1630s (athletical is from 1590s), "pertaining to an athlete or to contests of physical strength," from Latin athleticus, from Greek athletikos, from athletes "contestant in the games" (see athlete). Meaning "strong of body; vigorous; lusty; robust" [Johnson, who spells it athletick] is from 1650s.
in the names of sciences or disciplines (acoustics, aerobics, economics, etc.), a 16c. revival of the classical custom of using the neuter plural of adjectives with Greek -ikos "pertaining to" (see -ic) to mean "matters relevant to" and also as the titles of treatises about them. Subject matters that acquired their English names before c. 1500, however, tend to be singular in form (arithmetic, logic, magic, music, rhetoric). The grammatical number of words in -ics (mathematics is/mathematics are) is a confused question.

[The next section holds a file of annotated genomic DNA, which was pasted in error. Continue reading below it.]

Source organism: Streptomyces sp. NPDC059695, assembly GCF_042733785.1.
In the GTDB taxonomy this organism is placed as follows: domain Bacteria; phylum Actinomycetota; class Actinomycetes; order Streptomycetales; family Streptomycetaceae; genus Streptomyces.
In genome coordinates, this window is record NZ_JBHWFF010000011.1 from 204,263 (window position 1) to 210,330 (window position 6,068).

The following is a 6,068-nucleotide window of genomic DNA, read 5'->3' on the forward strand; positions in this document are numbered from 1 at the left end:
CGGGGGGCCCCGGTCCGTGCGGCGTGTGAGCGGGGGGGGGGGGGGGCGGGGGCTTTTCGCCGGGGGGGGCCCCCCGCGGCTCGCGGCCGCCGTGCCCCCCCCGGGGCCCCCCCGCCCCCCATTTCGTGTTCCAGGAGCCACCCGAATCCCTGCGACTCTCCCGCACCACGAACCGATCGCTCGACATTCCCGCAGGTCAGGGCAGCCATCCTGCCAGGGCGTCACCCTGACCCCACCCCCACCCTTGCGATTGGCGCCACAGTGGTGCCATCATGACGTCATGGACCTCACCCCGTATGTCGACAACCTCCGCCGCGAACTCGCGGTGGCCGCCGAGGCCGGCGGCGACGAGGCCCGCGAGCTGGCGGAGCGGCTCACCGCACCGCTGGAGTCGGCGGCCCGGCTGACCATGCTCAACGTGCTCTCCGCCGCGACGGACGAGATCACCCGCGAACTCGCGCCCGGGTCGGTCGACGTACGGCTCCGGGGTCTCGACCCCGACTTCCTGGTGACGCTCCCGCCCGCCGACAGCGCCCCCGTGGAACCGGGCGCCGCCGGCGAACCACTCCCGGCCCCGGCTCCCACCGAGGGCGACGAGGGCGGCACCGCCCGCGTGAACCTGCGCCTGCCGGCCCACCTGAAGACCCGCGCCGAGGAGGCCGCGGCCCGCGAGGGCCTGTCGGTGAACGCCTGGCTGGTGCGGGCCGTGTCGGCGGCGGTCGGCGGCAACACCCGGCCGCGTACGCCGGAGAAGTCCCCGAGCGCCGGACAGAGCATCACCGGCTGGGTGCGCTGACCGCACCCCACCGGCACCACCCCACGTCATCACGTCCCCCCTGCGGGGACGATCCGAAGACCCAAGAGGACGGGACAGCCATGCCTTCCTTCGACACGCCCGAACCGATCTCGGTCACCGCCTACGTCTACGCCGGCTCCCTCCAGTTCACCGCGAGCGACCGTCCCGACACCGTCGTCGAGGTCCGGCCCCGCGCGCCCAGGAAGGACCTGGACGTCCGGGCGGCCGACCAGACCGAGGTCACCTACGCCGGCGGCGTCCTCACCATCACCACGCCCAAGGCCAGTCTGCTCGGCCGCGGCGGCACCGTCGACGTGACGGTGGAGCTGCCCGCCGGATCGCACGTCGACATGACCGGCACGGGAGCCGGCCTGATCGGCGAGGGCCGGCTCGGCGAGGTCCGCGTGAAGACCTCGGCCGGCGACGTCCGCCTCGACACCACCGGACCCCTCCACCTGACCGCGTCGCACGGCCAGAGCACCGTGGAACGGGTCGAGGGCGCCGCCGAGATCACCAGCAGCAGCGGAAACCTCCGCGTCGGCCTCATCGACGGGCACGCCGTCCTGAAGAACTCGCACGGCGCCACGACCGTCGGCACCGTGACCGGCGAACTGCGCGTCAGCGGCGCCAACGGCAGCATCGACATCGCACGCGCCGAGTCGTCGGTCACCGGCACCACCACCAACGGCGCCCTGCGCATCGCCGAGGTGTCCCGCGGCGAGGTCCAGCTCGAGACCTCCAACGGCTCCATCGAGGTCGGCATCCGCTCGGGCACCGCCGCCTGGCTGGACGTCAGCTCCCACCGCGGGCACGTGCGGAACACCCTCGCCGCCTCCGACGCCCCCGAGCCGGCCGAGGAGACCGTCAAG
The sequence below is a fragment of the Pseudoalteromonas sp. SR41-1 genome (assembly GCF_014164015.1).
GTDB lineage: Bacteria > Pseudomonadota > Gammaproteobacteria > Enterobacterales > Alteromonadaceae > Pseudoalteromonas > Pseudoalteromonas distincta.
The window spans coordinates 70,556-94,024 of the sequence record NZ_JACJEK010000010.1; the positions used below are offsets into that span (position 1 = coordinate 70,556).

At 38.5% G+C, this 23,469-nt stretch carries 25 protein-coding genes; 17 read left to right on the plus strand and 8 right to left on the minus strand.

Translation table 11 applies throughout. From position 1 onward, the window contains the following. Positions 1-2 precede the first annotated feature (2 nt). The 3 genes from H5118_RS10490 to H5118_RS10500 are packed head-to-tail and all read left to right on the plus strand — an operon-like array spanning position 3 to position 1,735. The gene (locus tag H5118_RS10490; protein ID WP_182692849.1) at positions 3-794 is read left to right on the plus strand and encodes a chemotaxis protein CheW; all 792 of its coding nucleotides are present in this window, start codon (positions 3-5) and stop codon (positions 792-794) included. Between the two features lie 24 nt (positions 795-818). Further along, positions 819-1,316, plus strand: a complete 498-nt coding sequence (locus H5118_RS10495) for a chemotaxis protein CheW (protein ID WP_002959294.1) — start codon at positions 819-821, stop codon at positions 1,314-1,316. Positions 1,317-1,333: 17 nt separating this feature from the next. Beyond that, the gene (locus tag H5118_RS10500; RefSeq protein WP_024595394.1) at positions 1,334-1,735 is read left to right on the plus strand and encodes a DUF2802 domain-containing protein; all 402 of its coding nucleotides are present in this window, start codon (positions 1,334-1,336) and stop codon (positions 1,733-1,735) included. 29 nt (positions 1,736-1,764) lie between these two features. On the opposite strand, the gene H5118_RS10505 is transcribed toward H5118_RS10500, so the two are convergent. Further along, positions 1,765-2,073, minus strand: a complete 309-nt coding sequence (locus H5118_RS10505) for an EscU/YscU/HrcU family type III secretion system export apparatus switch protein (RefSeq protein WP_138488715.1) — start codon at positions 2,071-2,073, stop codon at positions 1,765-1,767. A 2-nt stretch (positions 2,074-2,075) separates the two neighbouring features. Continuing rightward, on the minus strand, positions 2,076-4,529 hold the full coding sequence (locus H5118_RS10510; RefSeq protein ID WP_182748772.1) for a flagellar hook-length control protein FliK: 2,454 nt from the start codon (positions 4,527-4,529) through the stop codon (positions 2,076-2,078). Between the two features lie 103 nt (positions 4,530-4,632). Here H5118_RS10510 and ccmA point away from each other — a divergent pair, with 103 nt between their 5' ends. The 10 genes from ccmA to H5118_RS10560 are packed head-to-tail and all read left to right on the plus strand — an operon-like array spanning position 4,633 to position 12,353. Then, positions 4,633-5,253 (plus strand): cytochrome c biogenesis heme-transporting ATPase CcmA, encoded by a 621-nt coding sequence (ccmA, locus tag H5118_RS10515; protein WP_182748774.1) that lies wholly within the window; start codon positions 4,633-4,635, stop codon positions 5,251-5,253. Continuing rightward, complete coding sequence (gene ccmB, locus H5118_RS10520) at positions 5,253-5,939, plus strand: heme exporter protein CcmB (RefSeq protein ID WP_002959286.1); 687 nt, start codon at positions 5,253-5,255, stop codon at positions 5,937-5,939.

<a href="https://www.etymonline.com/word/athletics">Etymology of athletics by etymonline</a>
Harper, D. (n.d.). Etymology of athletics. Online Etymology Dictionary. Retrieved $(datetime), from https://www.etymonline.com/word/athletics